To be honest, I’m not huge on pop culture. So when I heard that Kate Middleton, The Duchess of Cambridge, was recently awarded an honorary membership into The Royal Photographic Society, I didn’t really think much of it. Doing some research on it, there are quite a few opinions on her, her work, and her new membership into the society that I think are relevant to talk about in regards to the photo industry as a whole.
Many of you are familiar with Ted Forbes and his popular YouTube channel, "The Art of Photography." Personally, I’ve always appreciated his candid nature and helpful attitude towards anyone and everyone on their photographic journeys. From his videos covering various film cameras to the philosophy of certain photographic pioneers, he has produced some incredibly helpful, honest content. Furthering that, his newest video tackles the idea of creating photographs or a body of work that has lasting importance.
If you work in a competitive area for your photo or video work, chances are that you’ve experienced losing a client at some point. Whether there were creative differences, budget issues, or you weren’t available, there are some things that you can do to alleviate some of the sting from breaking up with a client, and perhaps put you in a better position to work with them in the future, even if the root cause is simply that they couldn't afford your rates.
The time of year in which many of us pause, reflect, and consider the changes we wish to make for the year ahead has arrived. Resolution inquiries may excite you or fill you with dread as friends or family members begin asking you what you have planned for 2017. Myself, I am not a fan of resolutions set at New Year and forgotten a few weeks later. Some of us have likely abandoned several already. Research continues to show us that one thing is very clear, to be successful, you must have clear goals, but you must also become very intentional in your process toward that target. So here is a list of things you can change in your live today, that will benefit you greatly if you make them a part of your routine.
The past couple of weeks I have challenged myself to keep up with my own personal blog on my website. I felt like this would be a good way to document my life and stories about photography so I decided to give it a go. Last year I wasn’t to fond of this whole idea but looking back, I feel like I was just being a bit lazy and making an excuse not to have one or keep up with one. Now however, that has changed and I encourage people to go out there and start their own blogs, or pick up on one they have already started.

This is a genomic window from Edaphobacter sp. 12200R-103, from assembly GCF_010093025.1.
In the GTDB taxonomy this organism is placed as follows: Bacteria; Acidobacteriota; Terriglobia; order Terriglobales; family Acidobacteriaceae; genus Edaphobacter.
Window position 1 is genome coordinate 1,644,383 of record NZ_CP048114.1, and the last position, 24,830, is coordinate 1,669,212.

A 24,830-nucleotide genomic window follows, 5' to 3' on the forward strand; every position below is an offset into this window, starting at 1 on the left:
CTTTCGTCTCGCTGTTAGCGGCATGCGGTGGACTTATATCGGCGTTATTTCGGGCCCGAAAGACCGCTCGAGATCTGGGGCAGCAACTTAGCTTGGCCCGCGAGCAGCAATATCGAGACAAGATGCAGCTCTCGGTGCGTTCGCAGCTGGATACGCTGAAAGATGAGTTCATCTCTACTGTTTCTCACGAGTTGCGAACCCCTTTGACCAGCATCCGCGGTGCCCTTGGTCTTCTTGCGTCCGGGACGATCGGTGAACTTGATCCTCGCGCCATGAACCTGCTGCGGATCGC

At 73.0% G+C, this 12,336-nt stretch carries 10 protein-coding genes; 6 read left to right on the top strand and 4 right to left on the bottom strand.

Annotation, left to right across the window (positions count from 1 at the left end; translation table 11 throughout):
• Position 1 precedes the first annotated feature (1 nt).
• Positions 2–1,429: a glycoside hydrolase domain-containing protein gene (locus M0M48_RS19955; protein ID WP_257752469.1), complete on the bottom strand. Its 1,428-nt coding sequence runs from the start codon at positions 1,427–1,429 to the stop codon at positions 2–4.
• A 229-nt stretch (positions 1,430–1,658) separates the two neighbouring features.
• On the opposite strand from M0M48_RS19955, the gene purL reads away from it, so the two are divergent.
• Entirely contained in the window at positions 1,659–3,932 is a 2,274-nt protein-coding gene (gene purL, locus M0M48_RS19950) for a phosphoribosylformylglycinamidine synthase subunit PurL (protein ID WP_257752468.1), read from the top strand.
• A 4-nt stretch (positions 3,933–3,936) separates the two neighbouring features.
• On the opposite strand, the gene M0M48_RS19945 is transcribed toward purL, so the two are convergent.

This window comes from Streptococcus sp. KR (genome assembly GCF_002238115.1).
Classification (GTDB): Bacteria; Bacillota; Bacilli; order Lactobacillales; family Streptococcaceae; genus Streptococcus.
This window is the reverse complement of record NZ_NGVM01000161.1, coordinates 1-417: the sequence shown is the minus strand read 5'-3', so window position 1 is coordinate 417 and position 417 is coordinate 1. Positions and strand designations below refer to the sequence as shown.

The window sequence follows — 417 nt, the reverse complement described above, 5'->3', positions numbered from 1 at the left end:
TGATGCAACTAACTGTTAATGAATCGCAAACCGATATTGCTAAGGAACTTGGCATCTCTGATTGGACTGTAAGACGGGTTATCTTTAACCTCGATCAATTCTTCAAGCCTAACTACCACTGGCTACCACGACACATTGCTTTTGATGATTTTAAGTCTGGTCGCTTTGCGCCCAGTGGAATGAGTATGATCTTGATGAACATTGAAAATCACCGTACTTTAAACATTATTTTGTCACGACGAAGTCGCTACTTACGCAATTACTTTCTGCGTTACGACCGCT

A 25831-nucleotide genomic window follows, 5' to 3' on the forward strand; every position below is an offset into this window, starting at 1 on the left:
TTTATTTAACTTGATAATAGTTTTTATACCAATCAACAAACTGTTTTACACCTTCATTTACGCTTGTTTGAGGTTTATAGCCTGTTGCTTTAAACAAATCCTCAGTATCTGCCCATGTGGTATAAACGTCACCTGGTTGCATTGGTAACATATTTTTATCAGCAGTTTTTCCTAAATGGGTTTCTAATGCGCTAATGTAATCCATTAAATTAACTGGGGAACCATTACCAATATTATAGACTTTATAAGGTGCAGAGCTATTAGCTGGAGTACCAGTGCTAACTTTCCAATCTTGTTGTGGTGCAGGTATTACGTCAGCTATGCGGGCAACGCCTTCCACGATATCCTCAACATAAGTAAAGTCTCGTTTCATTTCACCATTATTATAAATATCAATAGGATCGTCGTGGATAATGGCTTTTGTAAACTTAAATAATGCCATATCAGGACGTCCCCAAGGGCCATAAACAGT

The dreaded 2016 has come to an end and from the ashes has risen a brand new year filled with creative opportunity. Everyone wants to be better this year than they were last year, no matter what year it is and 2017 will be no different. Improvement, however, doesn't just happen, it begins with a plan. If you don't have one, you need one. Antoine De Saint-Exupéry once wrote: "A goal without a plan is a wish." He was right, stop waiting for a road to being a better photographer to reveal itself and instead start paving one for yourself.
We have to deal with annoying Internet trolls on a daily basis. They usually try to start an argument by posting a ridiculous comment on Fstoppers, Facebook, or YouTube. They used to really bother me, but at this point, I've become pretty impervious to negative comments, but sometimes, these trolls take things too far, especially when they think they are anonymous.
I came across a talk in my Facebook feed (of all places) the other day, and I have to admit that it struck a particular chord with me and raised a few questions. As photographers and videographers, we're mostly married to our computers, we have necessary if not uneasy relationships with social media, and many of us are part of the millennial generation. So, how do we find happiness in all this?
Someone once said that "Your first 10,000 photographs are your worst." This means you have to take lots of pictures to get better in the craft. I don't agree with that. Improving your photography as well as videography skills is often compared to an athlete training. The athlete regularly repeats a number of exercises for certain muscles. Musicians are the same. They train their abilities to play musical instruments by repeating sound sequences and so do singers. All these disciplines repeat and repeat what they do. It has to be the same with photography, right?
If I had a nickel for every time I encounter a photographer who is preparing to sell all their gear and jump ship to another camera brand I would actually be able to do so myself. Except I wouldn't. Swapping out camera brands based on some ill-conceived belief that it is the brand of gear you use that is holding you back will do nothing more than lighten your wallet and force you to spend a chunk of time relearning a new interface.